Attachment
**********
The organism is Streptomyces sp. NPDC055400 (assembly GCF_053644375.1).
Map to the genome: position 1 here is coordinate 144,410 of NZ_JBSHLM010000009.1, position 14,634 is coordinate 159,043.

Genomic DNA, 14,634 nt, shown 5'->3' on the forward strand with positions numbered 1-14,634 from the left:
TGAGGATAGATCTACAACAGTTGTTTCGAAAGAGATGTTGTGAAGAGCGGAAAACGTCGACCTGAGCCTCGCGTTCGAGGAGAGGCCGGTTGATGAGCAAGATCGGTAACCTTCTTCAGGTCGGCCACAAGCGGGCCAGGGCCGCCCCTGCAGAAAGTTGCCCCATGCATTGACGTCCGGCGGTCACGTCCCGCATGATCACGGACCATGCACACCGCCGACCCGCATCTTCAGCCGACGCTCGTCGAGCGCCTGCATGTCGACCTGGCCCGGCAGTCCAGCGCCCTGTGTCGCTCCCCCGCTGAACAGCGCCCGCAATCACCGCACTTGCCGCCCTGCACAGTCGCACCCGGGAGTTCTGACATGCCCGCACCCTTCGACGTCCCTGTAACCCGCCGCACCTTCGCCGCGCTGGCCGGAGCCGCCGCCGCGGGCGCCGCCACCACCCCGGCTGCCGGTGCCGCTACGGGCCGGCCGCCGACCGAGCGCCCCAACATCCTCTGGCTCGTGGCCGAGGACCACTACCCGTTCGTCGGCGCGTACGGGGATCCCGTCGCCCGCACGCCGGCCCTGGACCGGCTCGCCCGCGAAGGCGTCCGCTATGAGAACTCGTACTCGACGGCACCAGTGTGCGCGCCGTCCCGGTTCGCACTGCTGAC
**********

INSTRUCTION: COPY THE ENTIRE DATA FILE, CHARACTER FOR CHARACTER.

The organism is Streptomyces sp. NPDC055400 (assembly GCF_053644375.1).
Map to the genome: position 1 here is coordinate 144,410 of NZ_JBSHLM010000009.1, position 14,634 is coordinate 159,043.

Genomic DNA, 14,634 nt, shown 5'->3' on the forward strand with positions numbered 1-14,634 from the left:
TGAGGATAGATCTACAACAGTTGTTTCGAAAGAGATGTTGTGAAGAGCGGAAAACGTCGACCTGAGCCTCGCGTTCGAGGAGAGGCCGGTTGATGAGCAAGATCGGTAACCTTCTTCAGGTCGGCCACAAGCGGGCCAGGGCCGCCCCTGCAGAAAGTTGCCCCATGCATTGACGTCCGGCGGTCACGTCCCGCATGATCACGGACCATGCACACCGCCGACCCGCATCTTCAGCCGACGCTCGTCGAGCGCCTGCATGTCGACCTGGCCCGGCAGTCCAGCGCCCTGTGTCGCTCCCCCGCTGAACAGCGCCCGCAATCACCGCACTTGCCGCCCTGCACAGTCGCACCCGGGAGTTCTGACATGCCCGCACCCTTCGACGTCCCTGTAACCCGCCGCACCTTCGCCGCGCTGGCCGGAGCCGCCGCCGCGGGCGCCGCCACCACCCCGGCTGCCGGTGCCGCTACGGGCCGGCCGCCGACCGAGCGCCCCAACATCCTCTGGCTCGTGGCCGAGGACCACTACCCGTTCGTCGGCGCGTACGGGGATCCCGTCGCCCGCACGCCGGCCCTGGACCGGCTCGCCCGCGAAGGCGTCCGCTATGAGAACTCGTACTCGACGGCACCAGTGTGCGCGCCGTCCCGGTTCGCACTGCTGAC